Its debt is rated Caa3 by Moody's and CC by Standard & Poor's.
SAS chief financial officer Erno Hilden said in the court filing the carrier has not obtained concessions from aircraft lessors on renegotiated lease terms.
"Many of the Company's leases are significantly above market and several are on account of surplus aircraft that no longer fit SAS's streamlined network and route strategies," Hilden said.
The carrier has aimed to cut costs for leased planes that stand idle because of closed Russian airspace and a slow recovery in Asia.
Aviation data firm Cirium said SAS lessors with the highest exposure include CDB Aviation, Jackson Square Aviation and Air Lease AL.N.
According to Cirium, CDB Aviation's exposure is $486 million, Jackson Square Aviation $271 million and Air Lease $235 million.
SAS leased 59 aircraft as of 30 April and in addition wet-leased a further 33.
Airline SAS Clashes With Striking Pilots Over US Bankruptcy Filing
All of the above news followed news that Scandinavian airline SAS SAS.ST has filed for bankruptcy protection in the United States to help cut debt, it said on Tuesday 5 July, piling pressure on striking pilots it blames for deepening its financial woes and sending its shares down 10%.
Wage talks between SAS and its pilots collapsed on Monday 4 July, triggering a strike that adds to travel chaos across Europe as the peak summer travel season shifts into full gear.
Chief executive Anko van der Werff said the strike had accelerated its decision to file for Chapter 11 status. But the negotiator for SAS' Danish pilots said the scope of the filing showed it had been months in the making and called attempts to blame striking staff for triggering it "beneath contempt".
The airline, whose biggest owners are Swedish and Danish taxpayers, said that the strike would have "a negative impact on the liquidity and financial position of the company and, if prolonged, such impact could become material".
The strike will cost it $10 million to $13 million per day, the company said in its court filing. Sydbank analysts estimated, in a worst-case scenario, it could erase up to half of its cash flow in the initial four to five weeks alone.
"The pilots may well consider themselves pieces in the puzzle that legalizes the management's Chapter 11 request, and it's doubtful whether it will bring them back to the negotiating table," Sydbank analyst Jacob Pedersen said.
"On the other hand, the Chapter 11 request also shows how serious the situation is for SAS."
Entering Chapter 11 would make it easier for the company to lay off employees, experts say.
Swedish Airline Pilots Association Chairman Martin Lindgren said his members had seen it as inevitable the airline would need to embark on a "reconstruction".
"It does not affect the strike or our agreements," he said.
The airline said the U.S. bankruptcy protection filing was aimed at accelerating a restructuring plan announced in February.
"SAS aims to reach agreements with key stakeholders, restructure the company's debt obligations, reconfigure its aircraft fleet, and emerge with a significant capital injection," it said.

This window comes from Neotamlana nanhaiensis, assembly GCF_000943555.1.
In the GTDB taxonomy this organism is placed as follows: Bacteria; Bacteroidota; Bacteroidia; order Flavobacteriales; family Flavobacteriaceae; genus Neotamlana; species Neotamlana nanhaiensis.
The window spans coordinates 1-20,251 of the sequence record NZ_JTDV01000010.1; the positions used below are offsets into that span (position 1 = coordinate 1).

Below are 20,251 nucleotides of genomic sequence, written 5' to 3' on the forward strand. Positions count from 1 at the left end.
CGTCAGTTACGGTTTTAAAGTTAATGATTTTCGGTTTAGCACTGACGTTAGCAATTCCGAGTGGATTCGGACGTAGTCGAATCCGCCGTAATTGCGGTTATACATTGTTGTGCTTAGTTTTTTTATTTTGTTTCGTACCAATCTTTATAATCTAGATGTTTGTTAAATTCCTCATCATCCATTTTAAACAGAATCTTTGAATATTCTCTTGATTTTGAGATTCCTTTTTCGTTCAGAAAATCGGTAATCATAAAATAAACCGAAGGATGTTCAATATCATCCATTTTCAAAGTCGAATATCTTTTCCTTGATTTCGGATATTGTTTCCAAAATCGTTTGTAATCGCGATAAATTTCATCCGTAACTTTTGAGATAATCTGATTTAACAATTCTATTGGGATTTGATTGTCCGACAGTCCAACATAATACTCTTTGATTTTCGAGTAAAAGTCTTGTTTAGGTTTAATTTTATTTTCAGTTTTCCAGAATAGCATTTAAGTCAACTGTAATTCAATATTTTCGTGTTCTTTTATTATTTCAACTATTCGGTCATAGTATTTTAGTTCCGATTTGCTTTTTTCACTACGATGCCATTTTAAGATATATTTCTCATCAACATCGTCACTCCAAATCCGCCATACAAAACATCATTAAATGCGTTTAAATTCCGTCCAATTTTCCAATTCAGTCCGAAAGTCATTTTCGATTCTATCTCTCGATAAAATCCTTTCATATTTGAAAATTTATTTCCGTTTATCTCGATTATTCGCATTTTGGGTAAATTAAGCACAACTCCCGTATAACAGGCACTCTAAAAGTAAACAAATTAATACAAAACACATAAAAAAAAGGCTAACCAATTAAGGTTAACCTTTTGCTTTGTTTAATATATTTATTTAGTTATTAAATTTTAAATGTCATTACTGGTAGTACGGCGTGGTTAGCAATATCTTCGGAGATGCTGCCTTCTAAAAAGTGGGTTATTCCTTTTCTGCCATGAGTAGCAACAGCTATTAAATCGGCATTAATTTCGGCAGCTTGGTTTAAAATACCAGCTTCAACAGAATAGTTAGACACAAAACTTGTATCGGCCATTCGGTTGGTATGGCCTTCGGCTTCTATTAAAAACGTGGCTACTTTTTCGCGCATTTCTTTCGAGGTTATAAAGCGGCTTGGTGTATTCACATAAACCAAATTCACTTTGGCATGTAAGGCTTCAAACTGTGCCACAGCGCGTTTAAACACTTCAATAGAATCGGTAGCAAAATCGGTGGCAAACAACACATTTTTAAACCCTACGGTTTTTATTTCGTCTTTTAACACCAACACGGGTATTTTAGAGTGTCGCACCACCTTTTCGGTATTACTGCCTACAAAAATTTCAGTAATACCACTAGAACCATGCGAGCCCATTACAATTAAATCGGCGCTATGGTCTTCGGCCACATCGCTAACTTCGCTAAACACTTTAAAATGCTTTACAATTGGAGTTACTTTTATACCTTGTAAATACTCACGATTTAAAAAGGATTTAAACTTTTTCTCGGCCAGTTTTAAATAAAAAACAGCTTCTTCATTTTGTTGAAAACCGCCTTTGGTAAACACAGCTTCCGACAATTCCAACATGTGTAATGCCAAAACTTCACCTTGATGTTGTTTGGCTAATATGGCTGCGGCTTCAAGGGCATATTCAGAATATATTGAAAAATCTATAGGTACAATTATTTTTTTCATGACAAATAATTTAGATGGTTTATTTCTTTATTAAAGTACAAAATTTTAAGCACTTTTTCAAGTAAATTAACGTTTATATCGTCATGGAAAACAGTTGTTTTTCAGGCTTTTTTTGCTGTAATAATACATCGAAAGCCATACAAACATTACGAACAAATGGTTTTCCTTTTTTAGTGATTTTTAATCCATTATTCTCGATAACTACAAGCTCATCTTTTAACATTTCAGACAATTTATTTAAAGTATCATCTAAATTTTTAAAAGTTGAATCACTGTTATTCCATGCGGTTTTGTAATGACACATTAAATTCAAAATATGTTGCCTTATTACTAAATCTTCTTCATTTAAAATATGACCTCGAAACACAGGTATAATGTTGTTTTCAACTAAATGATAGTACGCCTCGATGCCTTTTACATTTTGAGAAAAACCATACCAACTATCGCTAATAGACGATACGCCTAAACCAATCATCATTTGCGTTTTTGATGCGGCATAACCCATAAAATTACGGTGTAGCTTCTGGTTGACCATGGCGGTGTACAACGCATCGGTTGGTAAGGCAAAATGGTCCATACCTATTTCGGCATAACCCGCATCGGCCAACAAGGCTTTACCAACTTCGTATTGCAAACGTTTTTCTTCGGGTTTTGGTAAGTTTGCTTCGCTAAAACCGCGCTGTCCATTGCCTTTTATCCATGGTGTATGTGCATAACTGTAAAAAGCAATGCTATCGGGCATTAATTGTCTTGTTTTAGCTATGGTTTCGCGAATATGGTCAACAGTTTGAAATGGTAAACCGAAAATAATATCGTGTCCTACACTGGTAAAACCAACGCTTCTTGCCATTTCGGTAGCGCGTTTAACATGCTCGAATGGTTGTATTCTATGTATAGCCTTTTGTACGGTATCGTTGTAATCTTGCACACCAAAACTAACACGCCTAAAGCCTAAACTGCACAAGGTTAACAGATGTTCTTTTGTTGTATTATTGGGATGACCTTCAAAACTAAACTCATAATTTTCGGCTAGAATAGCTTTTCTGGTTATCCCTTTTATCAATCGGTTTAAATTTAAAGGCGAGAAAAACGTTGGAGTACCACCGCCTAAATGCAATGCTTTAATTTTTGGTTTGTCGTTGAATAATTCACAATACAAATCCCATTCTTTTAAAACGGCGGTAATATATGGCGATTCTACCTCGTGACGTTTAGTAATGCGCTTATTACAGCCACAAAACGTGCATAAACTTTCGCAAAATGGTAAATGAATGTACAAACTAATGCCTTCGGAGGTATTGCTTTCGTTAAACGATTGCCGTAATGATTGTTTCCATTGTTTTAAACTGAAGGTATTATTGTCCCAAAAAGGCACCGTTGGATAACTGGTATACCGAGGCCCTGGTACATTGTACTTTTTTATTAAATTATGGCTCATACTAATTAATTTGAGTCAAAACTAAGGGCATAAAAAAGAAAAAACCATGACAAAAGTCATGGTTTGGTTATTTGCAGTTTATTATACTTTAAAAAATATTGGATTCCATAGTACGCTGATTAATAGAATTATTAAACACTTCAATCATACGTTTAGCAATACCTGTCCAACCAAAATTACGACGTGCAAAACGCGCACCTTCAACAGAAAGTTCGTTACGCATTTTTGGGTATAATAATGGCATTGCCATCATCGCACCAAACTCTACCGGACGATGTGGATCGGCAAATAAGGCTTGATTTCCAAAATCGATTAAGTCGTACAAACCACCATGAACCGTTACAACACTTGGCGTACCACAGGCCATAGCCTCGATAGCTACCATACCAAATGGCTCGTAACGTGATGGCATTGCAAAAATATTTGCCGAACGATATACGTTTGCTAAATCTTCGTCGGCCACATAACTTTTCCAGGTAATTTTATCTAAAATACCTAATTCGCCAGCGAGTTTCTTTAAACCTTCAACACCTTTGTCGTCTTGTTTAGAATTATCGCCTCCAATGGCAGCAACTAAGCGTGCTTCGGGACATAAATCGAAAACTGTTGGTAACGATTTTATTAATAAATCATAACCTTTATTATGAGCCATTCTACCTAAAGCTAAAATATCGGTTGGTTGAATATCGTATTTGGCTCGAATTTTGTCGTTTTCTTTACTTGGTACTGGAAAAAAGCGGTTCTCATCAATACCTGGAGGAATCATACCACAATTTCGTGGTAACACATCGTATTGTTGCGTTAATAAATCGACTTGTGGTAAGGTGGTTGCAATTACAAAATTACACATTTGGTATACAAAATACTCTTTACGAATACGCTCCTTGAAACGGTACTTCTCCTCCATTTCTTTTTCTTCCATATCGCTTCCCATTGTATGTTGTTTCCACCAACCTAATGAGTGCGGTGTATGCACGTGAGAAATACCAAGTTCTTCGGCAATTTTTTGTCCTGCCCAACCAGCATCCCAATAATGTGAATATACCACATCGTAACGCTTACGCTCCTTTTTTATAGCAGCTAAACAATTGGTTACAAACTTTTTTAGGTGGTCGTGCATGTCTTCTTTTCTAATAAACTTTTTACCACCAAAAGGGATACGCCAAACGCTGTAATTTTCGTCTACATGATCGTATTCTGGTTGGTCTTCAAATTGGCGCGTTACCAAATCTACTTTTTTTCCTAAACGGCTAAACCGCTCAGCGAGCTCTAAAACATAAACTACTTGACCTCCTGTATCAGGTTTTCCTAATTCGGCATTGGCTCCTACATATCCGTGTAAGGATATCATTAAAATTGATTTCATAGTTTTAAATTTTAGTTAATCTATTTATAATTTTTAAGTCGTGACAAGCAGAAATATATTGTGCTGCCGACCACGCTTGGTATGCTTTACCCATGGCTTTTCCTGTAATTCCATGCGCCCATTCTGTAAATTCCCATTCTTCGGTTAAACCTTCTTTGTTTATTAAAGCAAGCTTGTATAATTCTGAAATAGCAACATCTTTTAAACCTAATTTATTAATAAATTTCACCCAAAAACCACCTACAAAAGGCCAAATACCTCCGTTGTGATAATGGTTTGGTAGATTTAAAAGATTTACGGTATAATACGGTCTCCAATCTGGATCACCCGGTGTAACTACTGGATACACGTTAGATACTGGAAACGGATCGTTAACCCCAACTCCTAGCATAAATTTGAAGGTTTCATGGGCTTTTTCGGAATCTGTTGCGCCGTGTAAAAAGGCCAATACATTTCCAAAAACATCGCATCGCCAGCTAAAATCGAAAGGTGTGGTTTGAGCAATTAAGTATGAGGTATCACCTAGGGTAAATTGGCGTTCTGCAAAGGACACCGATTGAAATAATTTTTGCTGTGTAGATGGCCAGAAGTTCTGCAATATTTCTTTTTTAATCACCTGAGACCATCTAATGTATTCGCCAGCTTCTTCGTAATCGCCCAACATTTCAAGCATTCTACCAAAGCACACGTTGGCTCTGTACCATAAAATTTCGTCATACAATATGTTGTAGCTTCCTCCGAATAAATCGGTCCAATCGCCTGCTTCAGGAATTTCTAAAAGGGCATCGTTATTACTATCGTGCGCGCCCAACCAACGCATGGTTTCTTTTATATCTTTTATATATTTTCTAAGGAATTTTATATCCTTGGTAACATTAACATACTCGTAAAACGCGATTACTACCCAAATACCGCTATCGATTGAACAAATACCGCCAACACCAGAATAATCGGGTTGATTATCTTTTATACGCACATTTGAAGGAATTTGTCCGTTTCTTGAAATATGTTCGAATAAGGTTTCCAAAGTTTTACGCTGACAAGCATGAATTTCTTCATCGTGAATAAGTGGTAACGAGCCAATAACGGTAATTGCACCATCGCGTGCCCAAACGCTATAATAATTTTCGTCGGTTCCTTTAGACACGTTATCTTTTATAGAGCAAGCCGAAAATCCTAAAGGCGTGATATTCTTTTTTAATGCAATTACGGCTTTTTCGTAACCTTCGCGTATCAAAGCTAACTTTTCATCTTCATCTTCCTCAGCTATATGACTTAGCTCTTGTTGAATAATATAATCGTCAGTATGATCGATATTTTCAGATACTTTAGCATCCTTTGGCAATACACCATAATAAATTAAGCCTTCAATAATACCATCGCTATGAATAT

TALKS WITH LENDERS
SAS said discussions with lenders regarding another $700 million of financing were "well advanced".
The strike is grounding roughly half the airline's flights, affecting some 30,000 passengers per day, it said.
Data from flight tracking website FlightAware showed 232 SAS flights - 77% of those scheduled - had been cancelled on Tuesday 5 July, while Oslo's Gardermoen airport, one of SAS' hubs, had the world’s highest cancellation rate on the day.
SAS expects to complete the Chapter 11 process in nine to 12 months, it added. SAS shares can be traded as normal during the bankruptcy proceedings.
Wallenberg Investments, SAS's third biggest shareholder with a 3.4% stake, said it supported the decision and would allow for talks to continue to make the airline competitive.
"For decades, SAS has had too-high costs and too-low productivity compared to its rivals," it said.
SAS needs to attract new investors and has said to do that it must slash costs across the company, including for leased planes that stand idle because of closed Russian airspace and a slow recovery in Asia.
Its finance chief Erno Hilden said in the court filing the airline had so far been unable to renegotiate lease terms, many of which it said were "significantly above" market rates.
SAS had three bonds outstanding SE0010520338=, SE0014957999=, SE0012193910= with a total face value of 5.4 billion Swedish crowns ($519 million). They now trade at deeply distressed levels of around one-third of face value.
The airline predicted its cash balance of 7.8 billion Swedish crowns was sufficient to meet its business obligations in the near term.
Sweden's government has said no to injecting more cash into the carrier, while Copenhagen has said that it may do so if SAS is able attract new investors.
Nordnet analyst Per Hansen said the US application showed SAS needs a fresh start and that it thinks the strike will drag on. "Management and the board want to make it absolutely clear for all stakeholders that the situation is very serious."